Casting, firing and glazing

Slipcasting is a deeply satisfying interaction between plaster and clay. Pour the liquid slip into the mould. The plaster is extremely thirsty, and immediately starts to draw water out of the slip, hardening it. After about ten minutes, you can pour out the excess slip; the portion close to the plaster is already hard enough to form a thin shell. After another hour, the shell is firm enough to support its own weight, and can be ejected (carefully!) from the disassembled mould. After a day, the clay is hard. The next step is “fettling”, using fine tools to work the piece, to smooth away any seams or other defects. For this cup, I also had to eject lots of little balls of clay from the middles of craters; these were the result of air bubbles trapped between the model and plaster when the mould was first made. Finally, I scratched my initials into the bottom.

The first firing in the kiln turns the clay into ceramic (shrinking it in the process). After that’s done, I apply a transparent earthenware glaze to the inside of the cup and the outside of the lip and fire it again. The glaze further seals the ceramic, gives the inside a glassy shine, and makes the cup easier to drink from.


Casting and firing the cups. The top row shows the mould filled with (light-coloured) slip, and a thin layer drying into a final cup shape. In the bottom row the darker cups are shown painted with glaze, before and after firing.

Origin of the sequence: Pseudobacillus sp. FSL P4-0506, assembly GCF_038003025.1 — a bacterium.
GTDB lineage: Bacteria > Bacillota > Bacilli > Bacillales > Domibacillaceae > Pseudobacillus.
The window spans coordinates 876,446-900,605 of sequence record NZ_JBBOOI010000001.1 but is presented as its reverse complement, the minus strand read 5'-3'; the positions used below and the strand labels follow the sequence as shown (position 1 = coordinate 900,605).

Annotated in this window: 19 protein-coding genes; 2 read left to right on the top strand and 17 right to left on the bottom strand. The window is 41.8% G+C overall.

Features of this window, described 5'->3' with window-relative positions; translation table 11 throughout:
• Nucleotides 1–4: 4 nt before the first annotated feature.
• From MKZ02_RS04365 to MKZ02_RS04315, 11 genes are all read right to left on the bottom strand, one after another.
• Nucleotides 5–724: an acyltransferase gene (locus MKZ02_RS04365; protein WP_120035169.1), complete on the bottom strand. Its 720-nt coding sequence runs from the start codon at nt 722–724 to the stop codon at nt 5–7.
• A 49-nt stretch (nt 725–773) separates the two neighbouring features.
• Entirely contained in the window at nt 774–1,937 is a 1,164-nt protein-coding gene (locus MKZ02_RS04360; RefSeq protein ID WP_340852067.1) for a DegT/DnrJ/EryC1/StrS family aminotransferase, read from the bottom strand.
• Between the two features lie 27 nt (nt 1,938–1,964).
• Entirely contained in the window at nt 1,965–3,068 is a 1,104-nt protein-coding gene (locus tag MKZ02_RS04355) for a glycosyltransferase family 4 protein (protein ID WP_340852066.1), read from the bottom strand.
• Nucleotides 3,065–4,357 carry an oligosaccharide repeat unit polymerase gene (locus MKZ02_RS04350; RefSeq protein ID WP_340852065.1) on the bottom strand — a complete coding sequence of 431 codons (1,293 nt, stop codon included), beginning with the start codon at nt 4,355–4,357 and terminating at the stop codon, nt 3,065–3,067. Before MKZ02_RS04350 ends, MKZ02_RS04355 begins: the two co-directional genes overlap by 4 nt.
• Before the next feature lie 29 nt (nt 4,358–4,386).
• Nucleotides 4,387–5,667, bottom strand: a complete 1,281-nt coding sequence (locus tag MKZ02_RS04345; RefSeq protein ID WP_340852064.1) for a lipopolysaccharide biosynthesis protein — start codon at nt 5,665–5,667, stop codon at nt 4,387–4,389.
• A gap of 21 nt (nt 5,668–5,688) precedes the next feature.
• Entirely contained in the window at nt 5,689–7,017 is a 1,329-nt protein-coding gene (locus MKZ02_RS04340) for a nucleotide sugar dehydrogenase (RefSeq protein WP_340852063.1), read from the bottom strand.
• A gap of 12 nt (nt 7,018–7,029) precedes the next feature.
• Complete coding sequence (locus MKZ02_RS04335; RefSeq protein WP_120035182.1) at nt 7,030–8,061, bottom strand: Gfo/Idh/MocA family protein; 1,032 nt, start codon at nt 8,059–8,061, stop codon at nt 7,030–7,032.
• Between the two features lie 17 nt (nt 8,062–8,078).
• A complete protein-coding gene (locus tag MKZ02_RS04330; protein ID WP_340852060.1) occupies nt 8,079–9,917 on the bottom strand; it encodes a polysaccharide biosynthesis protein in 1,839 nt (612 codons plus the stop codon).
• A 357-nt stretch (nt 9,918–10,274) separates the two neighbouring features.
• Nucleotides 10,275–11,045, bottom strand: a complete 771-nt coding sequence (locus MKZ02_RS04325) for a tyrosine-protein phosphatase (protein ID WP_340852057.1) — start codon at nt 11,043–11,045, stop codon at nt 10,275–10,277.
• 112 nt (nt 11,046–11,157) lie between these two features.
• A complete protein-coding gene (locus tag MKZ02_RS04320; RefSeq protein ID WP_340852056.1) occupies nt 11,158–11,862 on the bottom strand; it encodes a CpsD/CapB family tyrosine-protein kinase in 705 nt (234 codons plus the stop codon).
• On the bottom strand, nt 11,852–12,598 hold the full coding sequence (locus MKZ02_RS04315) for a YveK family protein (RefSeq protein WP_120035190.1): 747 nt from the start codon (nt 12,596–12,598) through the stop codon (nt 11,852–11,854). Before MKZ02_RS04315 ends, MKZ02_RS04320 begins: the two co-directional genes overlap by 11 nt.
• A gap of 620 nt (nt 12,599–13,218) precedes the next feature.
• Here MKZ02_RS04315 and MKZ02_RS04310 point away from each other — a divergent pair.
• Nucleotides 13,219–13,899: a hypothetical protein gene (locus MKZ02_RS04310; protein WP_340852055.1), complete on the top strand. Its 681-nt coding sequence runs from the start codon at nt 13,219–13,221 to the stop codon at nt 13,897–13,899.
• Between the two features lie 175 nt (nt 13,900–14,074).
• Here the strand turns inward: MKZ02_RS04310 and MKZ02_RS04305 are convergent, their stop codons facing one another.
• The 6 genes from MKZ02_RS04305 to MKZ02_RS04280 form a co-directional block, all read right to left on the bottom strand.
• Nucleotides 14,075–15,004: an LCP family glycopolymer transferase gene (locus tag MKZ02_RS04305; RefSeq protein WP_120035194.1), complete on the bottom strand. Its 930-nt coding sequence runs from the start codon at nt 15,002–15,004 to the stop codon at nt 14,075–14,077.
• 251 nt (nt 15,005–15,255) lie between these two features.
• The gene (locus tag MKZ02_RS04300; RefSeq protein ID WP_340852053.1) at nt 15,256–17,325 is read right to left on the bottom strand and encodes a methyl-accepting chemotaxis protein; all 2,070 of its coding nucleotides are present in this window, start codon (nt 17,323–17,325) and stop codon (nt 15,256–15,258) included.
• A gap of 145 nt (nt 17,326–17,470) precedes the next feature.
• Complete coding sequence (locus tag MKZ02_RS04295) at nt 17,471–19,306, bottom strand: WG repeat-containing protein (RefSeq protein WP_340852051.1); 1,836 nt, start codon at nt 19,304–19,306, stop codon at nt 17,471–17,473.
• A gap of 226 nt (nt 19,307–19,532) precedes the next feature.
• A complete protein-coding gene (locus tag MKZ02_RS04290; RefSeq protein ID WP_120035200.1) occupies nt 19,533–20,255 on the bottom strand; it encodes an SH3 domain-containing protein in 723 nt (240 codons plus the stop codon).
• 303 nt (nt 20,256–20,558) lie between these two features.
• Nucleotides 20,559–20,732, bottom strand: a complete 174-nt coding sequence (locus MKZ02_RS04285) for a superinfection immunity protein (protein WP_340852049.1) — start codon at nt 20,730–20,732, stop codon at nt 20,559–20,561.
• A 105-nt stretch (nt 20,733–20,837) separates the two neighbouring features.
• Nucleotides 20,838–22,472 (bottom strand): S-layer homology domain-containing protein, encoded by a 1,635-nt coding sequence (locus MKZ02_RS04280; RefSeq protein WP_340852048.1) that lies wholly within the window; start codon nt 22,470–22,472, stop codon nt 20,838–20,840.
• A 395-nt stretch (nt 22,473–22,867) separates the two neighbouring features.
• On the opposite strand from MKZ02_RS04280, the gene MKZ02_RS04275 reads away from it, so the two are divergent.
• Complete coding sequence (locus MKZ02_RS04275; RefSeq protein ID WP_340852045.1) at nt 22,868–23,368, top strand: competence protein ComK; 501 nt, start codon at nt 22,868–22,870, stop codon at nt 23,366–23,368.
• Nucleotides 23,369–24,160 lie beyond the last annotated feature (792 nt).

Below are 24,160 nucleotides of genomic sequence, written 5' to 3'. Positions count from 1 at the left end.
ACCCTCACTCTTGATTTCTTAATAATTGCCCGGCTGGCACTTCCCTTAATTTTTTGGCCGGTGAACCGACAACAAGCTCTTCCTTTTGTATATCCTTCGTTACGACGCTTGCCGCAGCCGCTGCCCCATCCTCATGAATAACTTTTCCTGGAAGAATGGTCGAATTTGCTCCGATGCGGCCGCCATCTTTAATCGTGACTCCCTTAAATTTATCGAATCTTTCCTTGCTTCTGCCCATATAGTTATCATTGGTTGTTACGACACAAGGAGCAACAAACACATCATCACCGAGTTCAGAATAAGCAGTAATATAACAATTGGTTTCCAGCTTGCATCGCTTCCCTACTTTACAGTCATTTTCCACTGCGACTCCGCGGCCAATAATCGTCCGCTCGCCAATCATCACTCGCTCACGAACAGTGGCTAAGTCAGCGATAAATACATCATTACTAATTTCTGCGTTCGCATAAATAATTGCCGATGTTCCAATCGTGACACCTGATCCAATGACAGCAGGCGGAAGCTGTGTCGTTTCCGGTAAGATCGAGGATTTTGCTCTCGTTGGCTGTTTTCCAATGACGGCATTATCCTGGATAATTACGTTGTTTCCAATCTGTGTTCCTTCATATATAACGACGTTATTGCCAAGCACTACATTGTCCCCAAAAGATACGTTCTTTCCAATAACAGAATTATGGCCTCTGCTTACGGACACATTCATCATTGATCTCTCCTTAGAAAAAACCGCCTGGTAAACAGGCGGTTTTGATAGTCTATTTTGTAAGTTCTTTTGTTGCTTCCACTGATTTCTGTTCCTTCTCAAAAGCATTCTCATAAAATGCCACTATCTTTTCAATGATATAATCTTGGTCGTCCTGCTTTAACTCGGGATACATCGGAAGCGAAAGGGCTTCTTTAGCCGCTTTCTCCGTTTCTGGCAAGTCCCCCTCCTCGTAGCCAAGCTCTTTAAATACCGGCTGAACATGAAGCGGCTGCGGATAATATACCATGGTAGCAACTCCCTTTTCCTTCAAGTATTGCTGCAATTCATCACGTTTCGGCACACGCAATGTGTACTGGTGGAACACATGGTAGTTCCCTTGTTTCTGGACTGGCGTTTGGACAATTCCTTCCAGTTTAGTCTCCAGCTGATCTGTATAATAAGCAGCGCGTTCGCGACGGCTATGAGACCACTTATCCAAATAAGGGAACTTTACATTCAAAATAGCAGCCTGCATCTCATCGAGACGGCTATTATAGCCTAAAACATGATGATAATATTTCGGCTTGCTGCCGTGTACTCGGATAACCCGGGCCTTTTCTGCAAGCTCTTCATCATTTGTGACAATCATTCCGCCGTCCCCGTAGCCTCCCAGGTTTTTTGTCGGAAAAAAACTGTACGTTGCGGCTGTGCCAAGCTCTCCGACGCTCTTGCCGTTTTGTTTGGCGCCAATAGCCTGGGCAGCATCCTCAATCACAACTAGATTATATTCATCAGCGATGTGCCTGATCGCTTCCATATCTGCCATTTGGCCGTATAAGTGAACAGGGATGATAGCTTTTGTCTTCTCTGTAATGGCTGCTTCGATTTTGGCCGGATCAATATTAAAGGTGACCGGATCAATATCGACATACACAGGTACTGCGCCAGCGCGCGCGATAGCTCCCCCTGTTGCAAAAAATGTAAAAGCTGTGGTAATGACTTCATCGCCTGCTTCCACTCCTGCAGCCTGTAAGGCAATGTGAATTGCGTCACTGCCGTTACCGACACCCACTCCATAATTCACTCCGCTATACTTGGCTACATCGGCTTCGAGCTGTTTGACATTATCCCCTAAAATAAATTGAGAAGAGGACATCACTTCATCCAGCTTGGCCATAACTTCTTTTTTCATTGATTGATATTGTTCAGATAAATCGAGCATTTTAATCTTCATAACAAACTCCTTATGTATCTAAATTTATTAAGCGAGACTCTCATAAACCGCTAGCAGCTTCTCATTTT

The final cups

In the end, I managed to produce 14 cups—two very early rough drafts in pure white, five nearly black, and seven using real “moon slip”. Five of those seven were an even middle grey. For the other two I was running out of moon slip, and experimented by mixing grey and white. One has a thin layer of grey on the outside and a thicker layer of white on the inside; the other has a swirly mix of the two colours.

Even after supersizing the second 3D print, the final version of the cup is still too small after firing. Filled to the brim, the cup barely holds 60 ml of liquid, which isn’t really enough room to comfortably pull a double espresso. If I repeat this process, I’ll begin with a much larger initial print. Also, the cup gets fairly hot and doesn’t have a handle. When filled with boiling water the cup is too hot to hold; fortunately espresso is somewhat cooler, and the cup is manageable. Nevertheless, I might revisit the idea of a double-walled design in the future.

Despite these complaints, I’m quite happy with the result, which will stand as a suitable reminder and culmination of my year in London. In a way, the process really does represent my own personal Moon Shot: an attempt to build something big and complicated, starting with no knowledge of the process. Now, of course, I’m eager to try more experiments with 3D printing and ceramics in the future. I can only hope that the idea of an Institute of Making can be transplanted back to Canada.

A few final glamour shots of the cup appear below. A full set of images can be found in this flickr album.

Many cups

One Cup

Stacked 1Stacked 2

Pulling a shot

The first professional test pour, at Taylor Street Baristas in Botolph Alley. Because the cups are too small, I had to split my double espresso into two singles.